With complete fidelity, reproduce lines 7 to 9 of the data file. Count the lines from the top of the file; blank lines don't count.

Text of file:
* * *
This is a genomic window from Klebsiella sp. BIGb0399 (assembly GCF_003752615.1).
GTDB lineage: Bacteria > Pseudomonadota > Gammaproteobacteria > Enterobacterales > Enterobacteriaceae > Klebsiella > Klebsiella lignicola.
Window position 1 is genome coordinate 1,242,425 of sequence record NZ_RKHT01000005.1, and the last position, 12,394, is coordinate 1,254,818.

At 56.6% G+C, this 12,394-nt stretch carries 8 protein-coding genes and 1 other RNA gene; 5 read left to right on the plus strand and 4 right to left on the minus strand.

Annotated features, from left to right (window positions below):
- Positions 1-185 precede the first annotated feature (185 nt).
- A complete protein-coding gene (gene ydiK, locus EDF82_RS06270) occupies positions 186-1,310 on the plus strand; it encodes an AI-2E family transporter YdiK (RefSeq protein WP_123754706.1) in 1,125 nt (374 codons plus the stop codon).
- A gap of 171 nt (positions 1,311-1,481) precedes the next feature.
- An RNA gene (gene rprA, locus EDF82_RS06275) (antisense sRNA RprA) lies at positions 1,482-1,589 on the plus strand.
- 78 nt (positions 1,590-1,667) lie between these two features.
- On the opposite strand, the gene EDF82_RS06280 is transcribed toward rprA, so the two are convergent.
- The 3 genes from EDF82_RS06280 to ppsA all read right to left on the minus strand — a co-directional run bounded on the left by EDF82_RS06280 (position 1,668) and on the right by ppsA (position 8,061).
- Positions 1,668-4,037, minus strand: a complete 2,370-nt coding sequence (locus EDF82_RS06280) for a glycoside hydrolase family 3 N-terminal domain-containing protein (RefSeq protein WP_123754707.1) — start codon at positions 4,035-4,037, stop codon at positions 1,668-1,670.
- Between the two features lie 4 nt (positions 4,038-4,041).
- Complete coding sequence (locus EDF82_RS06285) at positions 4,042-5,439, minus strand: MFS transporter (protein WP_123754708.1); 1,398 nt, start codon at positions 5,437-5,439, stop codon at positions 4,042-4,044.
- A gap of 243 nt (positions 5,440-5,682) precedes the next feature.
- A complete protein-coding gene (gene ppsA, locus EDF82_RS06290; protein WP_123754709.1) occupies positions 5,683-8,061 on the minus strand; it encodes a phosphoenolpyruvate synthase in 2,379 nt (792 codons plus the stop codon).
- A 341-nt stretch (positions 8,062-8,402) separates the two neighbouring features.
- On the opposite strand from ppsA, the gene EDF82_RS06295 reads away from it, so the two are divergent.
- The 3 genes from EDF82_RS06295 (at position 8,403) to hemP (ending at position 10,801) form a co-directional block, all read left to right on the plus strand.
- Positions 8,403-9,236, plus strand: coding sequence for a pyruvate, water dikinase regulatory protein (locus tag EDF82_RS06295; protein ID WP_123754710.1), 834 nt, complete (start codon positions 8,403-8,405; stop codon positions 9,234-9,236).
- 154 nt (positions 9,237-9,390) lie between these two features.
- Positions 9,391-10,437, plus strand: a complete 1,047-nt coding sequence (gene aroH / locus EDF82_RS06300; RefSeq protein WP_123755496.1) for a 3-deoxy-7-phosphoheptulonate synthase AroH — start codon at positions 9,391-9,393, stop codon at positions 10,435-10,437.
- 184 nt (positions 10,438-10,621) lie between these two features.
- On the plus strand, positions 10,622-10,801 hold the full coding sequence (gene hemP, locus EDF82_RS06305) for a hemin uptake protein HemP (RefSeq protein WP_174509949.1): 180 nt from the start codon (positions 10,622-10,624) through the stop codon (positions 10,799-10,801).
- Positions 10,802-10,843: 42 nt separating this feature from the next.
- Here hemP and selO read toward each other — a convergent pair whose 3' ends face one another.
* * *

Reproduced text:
- A complete protein-coding gene (gene ydiK, locus EDF82_RS06270) occupies positions 186-1,310 on the plus strand; it encodes an AI-2E family transporter YdiK (RefSeq protein WP_123754706.1) in 1,125 nt (374 codons plus the stop codon).
- A gap of 171 nt (positions 1,311-1,481) precedes the next feature.
- An RNA gene (gene rprA, locus EDF82_RS06275) (antisense sRNA RprA) lies at positions 1,482-1,589 on the plus strand.